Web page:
Fabrication and characterization of vaccine- and inhibitor-encapsulated hydrogel

First, the tumor antigen, TCLs was prepared. B16 cells were digested by trypsin, centrifuged, and resuspended in PBS at a density of 107 cells/mL. The suspension was subjected to five cycles of rapid freezing in liquid nitrogen and thawing (37°C) and then centrifuged at 2000 rpm for 10 min. The supernatant containing TCLs was collected and lyophilized. Protein concentrations were measured by BCA assay to quantify the amount of TCLs. To prepare the hydrogel-based vaccine formulation, PEA copolymers were dissolved in PBS (100 mg/mL), which was followed by gentle sonication for 30 min. Afterwards, immunomodulation factors, including TCLs (500 ug/mL), GM-CSF (3 ug/mL), and individual anti-CTLA-4 (3 mg/mL), individual anti-PD-1 (3 mg/mL) antibody, or both antibodies were added to the polymer solution and the mixture was treated by mild sonication for 1 h to form a homogeneous hydrogel vaccine formulation. Rheological measurement by an AR 2000ex rheometer was implemented to study the mechanical properties of the hydrogels before and after cargo encapsulation. Three samples were prepared and each was tested for three or more times. Representative results were shown. The interior microstructure of the PEA hydrogel with or without these macromolecules was observed by a scanning electron microscope (SEM, S-4800, Hitachi, Japan) after rapid quenching in liquid nitrogen and lyophilization.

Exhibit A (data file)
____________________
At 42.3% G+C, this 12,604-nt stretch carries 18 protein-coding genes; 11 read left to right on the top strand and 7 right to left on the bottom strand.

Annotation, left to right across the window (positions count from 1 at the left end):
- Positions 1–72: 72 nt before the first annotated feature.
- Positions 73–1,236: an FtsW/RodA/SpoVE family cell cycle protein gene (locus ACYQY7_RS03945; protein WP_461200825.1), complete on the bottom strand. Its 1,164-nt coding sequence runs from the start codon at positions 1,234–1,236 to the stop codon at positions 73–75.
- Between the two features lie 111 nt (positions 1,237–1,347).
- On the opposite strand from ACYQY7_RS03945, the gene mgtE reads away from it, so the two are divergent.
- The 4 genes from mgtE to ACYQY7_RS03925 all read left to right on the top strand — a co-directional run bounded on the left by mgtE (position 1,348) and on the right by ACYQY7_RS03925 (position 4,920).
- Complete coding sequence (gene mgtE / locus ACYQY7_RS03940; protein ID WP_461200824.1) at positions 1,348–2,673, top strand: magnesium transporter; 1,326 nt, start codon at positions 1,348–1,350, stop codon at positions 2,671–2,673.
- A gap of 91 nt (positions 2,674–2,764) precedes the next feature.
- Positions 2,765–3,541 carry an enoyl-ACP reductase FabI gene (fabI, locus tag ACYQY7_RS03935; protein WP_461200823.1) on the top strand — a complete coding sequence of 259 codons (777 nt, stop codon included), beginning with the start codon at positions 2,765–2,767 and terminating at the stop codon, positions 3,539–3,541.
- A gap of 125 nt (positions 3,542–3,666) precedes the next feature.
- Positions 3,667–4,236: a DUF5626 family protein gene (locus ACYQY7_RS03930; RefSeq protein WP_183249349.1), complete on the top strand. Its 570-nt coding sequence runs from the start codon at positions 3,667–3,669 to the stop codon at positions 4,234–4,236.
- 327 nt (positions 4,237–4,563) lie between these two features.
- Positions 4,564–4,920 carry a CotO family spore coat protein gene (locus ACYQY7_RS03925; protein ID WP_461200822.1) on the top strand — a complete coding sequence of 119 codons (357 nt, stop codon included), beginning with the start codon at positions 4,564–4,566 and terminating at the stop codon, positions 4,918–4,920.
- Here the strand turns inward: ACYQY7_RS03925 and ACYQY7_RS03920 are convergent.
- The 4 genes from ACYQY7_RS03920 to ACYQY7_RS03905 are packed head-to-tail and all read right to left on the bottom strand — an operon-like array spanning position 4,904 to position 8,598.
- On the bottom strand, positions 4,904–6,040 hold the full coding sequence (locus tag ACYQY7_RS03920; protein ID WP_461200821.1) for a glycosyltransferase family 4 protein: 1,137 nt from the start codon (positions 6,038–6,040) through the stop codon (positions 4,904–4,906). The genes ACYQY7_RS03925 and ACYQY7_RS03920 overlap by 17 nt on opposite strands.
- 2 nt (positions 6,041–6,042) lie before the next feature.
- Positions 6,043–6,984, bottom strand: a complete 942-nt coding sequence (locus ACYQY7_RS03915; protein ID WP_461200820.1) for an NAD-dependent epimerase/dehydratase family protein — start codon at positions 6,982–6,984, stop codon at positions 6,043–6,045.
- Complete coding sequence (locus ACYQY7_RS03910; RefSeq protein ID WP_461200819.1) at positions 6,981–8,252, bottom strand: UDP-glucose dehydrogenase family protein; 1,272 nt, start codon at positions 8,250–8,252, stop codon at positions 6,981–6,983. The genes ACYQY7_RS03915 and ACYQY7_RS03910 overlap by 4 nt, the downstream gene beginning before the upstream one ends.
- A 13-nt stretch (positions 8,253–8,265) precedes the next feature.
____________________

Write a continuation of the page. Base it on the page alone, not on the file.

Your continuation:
Cell viability assay

To evaluate the potential cytotoxicity of PEA copolymer, CCK-8 assay of splenocytes, and bone marrow-derived dendritic cells (BMDCs) was performed within a polymer concentration range of 0 to 320 μg/mL. Cells were seeded in a 96-well plate at a density of 1 × 105 cells/cm2. Polymers were solubilized in culture media (RPMI 1640 Medium with 10% bovine calf serum) and after incubating for 24 h, the CCK-8 solution (10 μL, 10% v/v in medium) was added to each well of the plate. 1 h later, the absorbance value at 450 nm was measured by a microplate reader (Bio-Rad Model 550, Bio-Rad Laboratories (Shanghai) Co., Ltd., Shanghai, China). Cell viability (%) was determined by calculating the absorbance ratio between the sample and the control group. All experiments were performed in triplicate. Moreover, the cytotoxicity towards BMDCs of hydrogels loaded with TCLs (500 ug/mL), GM-CSF (3 ug/mL), and anti-PD-1 antibody (3 mg/mL) alone or in combination with anti-CTLA-4 (3 mg/mL) antibody was also measured by LDH assay following the manufacturer's instructions.

Hydrogel swelling and controlled release of immunomodulation factors